Following voir dire, the trial court empaneled twelve jurors and retained one alternate. During cross-examination of George at trial, Monica's counsel asked him a series of questions concerning his former employer, Tim Smoot. The inquiries insinuated that George was at least partly responsible for Smoot's alleged business troubles, and Smoot was said to have accused George of “running his business into the ground.” At the recess following this cross-examination, Joel Turney, a juror, alerted a court deputy to the fact that he personally knew Smoot. Before continuing with trial, and outside the presence of the other jurors, the trial court questioned Juror Turney about his connection to Smoot. Juror Turney disclosed he had transacted business with Smoot for many years and believed the insinuations by Monica's counsel were misleading because the juror knew Smoot was solvent. The trial court asked Juror Turney whether, in light of this personal knowledge, he could deliberate as a fair and impartial juror. Juror Turney admitted he was inclined to share his knowledge with the other jurors “unless you tell me I can't bring up things that were not brought up between the lawyers.” The trial court instructed Juror Turney to withhold this information from the other jurors.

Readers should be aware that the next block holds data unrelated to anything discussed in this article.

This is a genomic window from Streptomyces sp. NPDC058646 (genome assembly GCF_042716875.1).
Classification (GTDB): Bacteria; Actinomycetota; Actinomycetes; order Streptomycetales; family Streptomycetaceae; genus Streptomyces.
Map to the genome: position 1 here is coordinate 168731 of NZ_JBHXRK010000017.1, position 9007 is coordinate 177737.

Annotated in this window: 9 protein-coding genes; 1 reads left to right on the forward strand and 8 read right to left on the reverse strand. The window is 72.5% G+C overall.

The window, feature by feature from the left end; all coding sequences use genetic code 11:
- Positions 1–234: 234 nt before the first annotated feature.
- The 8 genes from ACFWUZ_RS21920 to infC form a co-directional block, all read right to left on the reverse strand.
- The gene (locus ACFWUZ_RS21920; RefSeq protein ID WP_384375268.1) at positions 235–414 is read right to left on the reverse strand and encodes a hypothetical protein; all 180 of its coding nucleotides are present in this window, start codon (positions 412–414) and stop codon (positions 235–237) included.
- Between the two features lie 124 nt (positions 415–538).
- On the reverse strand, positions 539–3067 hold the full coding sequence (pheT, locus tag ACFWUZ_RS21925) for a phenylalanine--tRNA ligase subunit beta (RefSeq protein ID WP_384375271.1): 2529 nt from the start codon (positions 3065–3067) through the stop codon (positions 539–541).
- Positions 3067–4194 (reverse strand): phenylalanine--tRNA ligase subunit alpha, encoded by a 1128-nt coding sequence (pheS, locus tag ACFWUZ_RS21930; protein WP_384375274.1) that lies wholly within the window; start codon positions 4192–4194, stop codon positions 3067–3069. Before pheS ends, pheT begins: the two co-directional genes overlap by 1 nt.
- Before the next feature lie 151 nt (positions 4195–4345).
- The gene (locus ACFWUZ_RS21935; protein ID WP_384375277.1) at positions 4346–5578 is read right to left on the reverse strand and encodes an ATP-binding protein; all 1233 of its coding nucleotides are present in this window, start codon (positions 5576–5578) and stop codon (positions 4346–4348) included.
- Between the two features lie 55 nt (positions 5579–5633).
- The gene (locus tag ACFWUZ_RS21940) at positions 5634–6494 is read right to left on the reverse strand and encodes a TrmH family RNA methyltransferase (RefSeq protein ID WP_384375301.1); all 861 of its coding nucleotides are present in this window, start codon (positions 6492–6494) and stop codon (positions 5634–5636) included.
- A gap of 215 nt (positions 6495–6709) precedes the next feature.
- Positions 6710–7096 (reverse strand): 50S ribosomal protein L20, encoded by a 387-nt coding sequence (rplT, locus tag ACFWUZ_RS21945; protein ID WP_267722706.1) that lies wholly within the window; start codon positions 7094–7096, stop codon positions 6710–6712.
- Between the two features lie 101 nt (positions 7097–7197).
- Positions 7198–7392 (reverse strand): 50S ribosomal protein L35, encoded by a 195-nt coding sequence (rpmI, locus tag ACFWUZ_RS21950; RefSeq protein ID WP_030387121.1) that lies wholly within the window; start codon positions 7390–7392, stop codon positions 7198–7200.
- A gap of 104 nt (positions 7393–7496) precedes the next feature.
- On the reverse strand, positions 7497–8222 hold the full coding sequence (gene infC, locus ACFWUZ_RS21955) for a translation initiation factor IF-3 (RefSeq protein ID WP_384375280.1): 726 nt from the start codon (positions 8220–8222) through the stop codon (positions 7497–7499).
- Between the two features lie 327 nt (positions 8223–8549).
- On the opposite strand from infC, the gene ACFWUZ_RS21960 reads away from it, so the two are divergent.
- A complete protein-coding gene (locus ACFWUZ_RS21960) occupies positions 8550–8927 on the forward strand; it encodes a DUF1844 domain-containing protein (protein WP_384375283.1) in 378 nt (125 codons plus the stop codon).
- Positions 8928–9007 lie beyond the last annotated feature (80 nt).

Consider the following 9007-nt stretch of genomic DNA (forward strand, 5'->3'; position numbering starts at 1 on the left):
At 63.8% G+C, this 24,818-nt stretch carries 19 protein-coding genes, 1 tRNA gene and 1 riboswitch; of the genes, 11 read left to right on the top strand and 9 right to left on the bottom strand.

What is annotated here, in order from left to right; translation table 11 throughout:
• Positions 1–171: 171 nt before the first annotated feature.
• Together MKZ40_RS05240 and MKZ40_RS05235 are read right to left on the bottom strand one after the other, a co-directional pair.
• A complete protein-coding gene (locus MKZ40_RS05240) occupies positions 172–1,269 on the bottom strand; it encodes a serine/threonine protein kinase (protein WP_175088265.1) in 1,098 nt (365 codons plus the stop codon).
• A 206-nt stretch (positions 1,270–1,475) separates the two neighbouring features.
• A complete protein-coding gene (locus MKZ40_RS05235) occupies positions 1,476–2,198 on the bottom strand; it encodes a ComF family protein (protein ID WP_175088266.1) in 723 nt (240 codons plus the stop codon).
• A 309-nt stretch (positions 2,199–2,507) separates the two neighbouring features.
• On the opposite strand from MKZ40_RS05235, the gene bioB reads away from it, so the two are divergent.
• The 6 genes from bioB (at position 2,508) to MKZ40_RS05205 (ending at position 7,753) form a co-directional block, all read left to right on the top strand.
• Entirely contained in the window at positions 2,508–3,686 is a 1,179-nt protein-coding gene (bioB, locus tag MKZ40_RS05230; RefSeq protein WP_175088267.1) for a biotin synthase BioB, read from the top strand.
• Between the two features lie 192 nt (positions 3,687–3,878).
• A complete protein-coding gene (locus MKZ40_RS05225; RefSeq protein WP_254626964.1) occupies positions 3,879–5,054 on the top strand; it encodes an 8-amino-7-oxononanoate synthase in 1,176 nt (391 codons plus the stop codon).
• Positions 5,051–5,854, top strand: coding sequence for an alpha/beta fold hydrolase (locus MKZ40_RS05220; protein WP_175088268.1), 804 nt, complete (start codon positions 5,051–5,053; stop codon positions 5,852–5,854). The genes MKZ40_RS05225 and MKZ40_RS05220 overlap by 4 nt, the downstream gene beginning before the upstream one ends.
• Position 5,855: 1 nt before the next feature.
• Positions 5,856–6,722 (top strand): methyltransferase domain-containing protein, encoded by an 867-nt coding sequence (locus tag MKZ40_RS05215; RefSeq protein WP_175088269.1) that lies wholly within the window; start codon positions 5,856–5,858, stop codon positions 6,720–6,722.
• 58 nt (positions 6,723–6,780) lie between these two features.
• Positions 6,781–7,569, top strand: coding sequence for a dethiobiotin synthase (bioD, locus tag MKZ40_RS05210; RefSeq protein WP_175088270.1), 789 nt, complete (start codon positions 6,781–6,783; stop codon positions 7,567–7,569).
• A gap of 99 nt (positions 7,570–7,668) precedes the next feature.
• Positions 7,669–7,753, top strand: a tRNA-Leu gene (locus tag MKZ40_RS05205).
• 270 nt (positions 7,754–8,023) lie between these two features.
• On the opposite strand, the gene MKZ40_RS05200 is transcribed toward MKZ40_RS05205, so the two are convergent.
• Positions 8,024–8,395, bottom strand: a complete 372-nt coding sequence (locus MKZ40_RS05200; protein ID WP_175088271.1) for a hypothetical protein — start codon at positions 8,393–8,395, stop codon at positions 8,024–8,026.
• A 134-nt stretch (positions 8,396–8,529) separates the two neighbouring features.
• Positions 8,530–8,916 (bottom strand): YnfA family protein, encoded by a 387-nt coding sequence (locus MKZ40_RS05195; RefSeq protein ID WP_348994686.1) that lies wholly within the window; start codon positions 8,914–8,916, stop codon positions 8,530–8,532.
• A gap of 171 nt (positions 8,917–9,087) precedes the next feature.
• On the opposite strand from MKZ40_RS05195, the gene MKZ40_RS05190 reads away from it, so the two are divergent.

Following this hearing, Monica's counsel requested Juror Turney be excused, and George's counsel objected. The trial court dismissed Juror Turney, replaced him with the lone alternate juror, and proceeded with the trial. The court reasoned that because there was an alternate juror available, “there [was] no reason to take the risk here of impartiality ․ or of extra information going into the jury room.”